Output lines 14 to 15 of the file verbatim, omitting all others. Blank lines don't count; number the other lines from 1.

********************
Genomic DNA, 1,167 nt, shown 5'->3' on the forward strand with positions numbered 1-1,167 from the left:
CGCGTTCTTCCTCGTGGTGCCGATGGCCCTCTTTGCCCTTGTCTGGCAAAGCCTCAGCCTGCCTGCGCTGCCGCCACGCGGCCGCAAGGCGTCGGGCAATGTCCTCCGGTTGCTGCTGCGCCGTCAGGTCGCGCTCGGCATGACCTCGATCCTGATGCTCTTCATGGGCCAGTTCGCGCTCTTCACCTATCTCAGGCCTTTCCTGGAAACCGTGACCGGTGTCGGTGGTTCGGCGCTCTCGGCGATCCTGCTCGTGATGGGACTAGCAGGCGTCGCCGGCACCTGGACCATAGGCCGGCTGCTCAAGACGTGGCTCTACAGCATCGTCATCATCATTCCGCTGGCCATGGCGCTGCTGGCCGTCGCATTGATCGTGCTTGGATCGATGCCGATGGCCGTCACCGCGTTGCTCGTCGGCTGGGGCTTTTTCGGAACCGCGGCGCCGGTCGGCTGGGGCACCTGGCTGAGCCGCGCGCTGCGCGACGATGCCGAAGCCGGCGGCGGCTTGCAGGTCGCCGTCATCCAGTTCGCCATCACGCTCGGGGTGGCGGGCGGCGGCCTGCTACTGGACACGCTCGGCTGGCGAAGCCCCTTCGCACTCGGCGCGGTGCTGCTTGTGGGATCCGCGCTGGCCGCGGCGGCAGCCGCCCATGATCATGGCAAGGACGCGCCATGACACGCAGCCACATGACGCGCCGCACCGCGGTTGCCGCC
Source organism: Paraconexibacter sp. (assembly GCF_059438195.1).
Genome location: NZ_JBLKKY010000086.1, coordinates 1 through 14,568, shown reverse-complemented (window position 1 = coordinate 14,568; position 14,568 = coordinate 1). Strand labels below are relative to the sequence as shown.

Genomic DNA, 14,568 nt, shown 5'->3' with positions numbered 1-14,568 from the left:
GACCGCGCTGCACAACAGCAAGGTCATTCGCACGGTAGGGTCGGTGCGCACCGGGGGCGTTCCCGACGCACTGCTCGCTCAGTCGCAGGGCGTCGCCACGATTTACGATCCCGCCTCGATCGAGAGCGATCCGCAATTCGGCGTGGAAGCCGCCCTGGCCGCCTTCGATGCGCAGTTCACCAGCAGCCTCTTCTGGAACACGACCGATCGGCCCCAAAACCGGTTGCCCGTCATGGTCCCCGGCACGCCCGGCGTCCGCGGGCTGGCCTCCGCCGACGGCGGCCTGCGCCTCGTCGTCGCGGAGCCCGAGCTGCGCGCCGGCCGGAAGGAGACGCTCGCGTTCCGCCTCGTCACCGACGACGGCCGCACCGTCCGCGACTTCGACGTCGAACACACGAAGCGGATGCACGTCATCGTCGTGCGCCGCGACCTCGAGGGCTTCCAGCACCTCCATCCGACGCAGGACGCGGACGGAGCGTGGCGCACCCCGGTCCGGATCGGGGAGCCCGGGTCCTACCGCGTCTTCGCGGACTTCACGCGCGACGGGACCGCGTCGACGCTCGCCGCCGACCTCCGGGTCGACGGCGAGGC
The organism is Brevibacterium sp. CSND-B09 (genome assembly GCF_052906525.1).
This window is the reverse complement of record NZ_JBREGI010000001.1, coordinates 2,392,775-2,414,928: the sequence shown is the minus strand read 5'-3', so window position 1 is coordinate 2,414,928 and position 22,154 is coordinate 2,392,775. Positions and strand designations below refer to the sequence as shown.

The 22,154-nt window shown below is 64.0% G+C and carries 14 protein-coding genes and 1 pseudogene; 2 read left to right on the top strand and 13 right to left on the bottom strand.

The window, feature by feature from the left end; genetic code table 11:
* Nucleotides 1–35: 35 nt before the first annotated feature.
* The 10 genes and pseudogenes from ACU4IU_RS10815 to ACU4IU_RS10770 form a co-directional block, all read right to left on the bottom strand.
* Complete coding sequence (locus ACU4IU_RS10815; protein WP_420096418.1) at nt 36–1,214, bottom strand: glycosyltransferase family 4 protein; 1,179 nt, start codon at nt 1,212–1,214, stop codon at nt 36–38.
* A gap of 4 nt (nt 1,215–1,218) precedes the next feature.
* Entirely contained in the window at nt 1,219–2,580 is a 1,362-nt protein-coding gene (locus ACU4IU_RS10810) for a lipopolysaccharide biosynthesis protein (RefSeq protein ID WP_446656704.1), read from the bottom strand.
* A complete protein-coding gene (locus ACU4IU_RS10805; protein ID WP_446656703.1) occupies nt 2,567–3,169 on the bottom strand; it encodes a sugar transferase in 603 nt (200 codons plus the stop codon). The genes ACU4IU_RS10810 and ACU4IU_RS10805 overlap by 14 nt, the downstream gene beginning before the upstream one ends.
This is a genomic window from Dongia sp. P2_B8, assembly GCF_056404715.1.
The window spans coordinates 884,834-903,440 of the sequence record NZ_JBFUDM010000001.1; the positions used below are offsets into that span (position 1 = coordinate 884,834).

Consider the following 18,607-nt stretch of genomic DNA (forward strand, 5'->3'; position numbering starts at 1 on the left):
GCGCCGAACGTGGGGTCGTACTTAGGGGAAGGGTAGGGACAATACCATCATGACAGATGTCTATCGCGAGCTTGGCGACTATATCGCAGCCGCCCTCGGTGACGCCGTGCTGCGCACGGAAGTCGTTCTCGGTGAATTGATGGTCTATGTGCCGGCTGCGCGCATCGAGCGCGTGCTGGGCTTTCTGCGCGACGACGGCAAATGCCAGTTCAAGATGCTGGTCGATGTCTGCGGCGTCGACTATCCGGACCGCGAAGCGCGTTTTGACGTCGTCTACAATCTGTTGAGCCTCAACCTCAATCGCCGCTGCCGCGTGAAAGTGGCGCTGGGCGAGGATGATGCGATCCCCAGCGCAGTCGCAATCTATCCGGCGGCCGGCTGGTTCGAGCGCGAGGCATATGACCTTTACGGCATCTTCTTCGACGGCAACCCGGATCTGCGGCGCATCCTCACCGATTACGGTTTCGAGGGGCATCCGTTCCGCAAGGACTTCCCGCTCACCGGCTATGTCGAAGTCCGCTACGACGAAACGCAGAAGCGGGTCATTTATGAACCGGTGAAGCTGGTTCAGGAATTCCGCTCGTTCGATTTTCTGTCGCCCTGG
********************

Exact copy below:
* A gap of 4 nt (nt 1,215–1,218) precedes the next feature.
* Entirely contained in the window at nt 1,219–2,580 is a 1,362-nt protein-coding gene (locus ACU4IU_RS10810) for a lipopolysaccharide biosynthesis protein (RefSeq protein ID WP_446656704.1), read from the bottom strand.